Reconstructing Not at Night

notatnightI’ve long been intrigued by Christine Campbell Thomson’s Not at Night series, a set of horror anthologies that ran for eleven volumes from 1925 to 1936. More serious-minded horror writers from M. R. James to Ramsey Campbell have criticised Thomson’s taste in the genre – she made no bones about favouring the lurid over the literate – but even so, the series played a prominent role in a large slice of British horror history. Eventually my curiosity got the better of me and I decided to dive in and see for myself what stories Thomson had dished up for interwar audiences.

One problem with this plan: actually getting my hands on the things.

Continue reading “Reconstructing Not at Night

How Do You End a Horror Film?

nightmareelmstreet

Over October, I performed my annual ritual of watching one horror film every day of the month. Some were old favourites, others were DVDs I had lying around but hadn’t watched yet.

One of the films in the former category was A Nightmare on Elm Street. Now, I dig Elm Street, but the ending always annoyed me. Freddy Krueger, despite having been apparently destroyed by Nancy, suddenly takes control of her dream once more and drags all of the main characters to an unseen but presumably nasty fate.

Continue reading “How Do You End a Horror Film?”

Reviewing Sandwich-Flavoured Crisps

2016-11-04-17-17-12

I’m a sucker for unusual crisp flavours. I don’t mean the kind of tosh where they’ve slapped a flowery new name on an old flavour, like “Mature English Cheddar and Spring Onion” or “Ready Salted with the Tears of Nuns”. I mean when they take a risk and actually give us a new flavour. So when I found that Walkers had a set of six new varieties, I had to give them a try.

Even if the recurring theme was a little uninspiring: all six flavours are based around sandwiches.

Continue reading “Reviewing Sandwich-Flavoured Crisps”

On The Borden Dispatches by Cherie Priest

20821288Halloween is upon us, and it is time for the last of my seasonally-themed posts at Women Write About Comics.

I’ve already covered Varney the Vampire, the anti-Halloween tracts of Jack Chick, and Dracula’s Daughter (three times in all!) Now, to wrap things up, here’s a series of two novels that combine Cthulhu, Bram Stoker, Lizzie Borden and ghost stories into one irresistible package: Cherie Priest’s The Borden Dispatches.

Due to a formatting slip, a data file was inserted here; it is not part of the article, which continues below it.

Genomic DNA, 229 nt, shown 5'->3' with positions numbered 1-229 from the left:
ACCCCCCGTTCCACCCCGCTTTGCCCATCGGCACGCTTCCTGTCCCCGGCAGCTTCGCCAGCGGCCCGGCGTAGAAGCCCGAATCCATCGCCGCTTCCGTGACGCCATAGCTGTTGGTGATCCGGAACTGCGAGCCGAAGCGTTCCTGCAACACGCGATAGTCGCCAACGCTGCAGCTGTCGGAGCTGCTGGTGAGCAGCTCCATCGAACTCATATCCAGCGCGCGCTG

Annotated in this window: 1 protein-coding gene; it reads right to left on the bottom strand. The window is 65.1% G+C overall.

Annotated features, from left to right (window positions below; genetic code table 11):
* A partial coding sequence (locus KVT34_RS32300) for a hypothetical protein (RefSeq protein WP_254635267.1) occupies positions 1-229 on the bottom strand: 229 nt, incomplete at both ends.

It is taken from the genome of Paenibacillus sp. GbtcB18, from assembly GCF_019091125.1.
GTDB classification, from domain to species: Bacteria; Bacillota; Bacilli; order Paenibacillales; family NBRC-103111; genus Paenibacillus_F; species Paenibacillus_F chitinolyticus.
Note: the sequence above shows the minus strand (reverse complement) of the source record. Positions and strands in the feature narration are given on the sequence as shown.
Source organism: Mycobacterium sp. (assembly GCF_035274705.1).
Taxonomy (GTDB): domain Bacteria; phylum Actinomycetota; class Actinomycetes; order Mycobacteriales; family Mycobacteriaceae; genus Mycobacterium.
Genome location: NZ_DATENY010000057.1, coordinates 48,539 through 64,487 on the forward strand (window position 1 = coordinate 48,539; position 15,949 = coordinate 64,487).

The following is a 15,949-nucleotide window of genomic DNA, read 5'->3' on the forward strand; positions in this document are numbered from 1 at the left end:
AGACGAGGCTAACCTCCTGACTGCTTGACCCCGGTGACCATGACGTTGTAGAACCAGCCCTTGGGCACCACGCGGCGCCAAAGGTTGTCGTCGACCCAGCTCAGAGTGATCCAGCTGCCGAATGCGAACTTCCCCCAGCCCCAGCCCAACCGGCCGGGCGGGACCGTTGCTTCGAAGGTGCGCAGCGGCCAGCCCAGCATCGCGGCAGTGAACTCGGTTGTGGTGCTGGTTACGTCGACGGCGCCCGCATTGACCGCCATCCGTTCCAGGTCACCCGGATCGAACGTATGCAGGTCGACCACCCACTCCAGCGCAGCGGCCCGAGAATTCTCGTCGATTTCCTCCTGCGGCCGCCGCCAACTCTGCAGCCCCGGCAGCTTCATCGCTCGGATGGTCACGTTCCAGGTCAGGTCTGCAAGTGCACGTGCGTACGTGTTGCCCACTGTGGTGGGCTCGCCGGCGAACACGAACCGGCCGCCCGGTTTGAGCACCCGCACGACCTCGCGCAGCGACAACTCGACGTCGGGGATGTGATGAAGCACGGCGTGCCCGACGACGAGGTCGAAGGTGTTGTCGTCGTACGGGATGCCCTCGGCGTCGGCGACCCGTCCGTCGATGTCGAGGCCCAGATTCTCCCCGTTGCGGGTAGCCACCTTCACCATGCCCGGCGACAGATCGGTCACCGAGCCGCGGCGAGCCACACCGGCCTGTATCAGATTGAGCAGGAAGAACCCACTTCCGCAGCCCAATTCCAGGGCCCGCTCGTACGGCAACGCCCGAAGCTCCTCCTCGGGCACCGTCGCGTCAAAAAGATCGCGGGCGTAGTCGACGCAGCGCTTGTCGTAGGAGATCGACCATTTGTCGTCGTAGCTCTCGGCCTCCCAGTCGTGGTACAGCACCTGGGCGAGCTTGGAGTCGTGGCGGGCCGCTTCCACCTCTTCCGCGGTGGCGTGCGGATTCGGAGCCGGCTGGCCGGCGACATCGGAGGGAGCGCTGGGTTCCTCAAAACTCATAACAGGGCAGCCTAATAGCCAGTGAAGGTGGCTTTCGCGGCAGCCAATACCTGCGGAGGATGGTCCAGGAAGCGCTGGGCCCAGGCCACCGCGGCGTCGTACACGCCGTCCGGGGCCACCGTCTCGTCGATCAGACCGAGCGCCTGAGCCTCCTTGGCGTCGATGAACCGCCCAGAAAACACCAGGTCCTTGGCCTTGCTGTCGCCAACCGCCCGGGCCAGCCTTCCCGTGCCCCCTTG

Richard O’Brien on Trans Identity

Richard O'Brien

Pink News ran this article on Richard O’Brien back in March, but I have seen it being trotted out quite a bit on Twitter lately, presumably due to the Rocky Horror remake that aired on Thursday. The piece is based on comments that O’Brien made to Metro; I assume that the interview ran in the paper’s print edition, as I can find no trace of it online. O’Brien’s statements have led to him being labelled a transphobe, so I thought I would take a closer look at exactly what he is saying.

Continue reading “Richard O’Brien on Trans Identity”

October 2016 Belladonna Issue Now Available!

saphically

The fifth issue of the Horror Honeys’ magazine Belladonna is now available at Magzter and Magcloud, and it’s my first issue as regular contributor. I have two articles: one is a list of the top 5 lesbian couples in British horror cinema; the other is a look back at Hammer’s To the Devil, a Daughter, which is part of a larger feature on all our guilty pleasures and so-bad-they’re-good films (not that To the Devil is bad, exactly, just… odd, as a result of a complete debacle going on behind the scenes.)

ALSO! Head Honey Kat Morris writes about the vanilla/strawberry/chocolate ice cream of slashers: Jason, Freddy and Michael; Musical Horror Honey Brittany Mosley rings in Halloween with 13 eerie albums; director Tonija Atomic spills all about her film Manos Returns; and much more. I’m genuinely proud to be part of such a bubbling cauldron of goodness.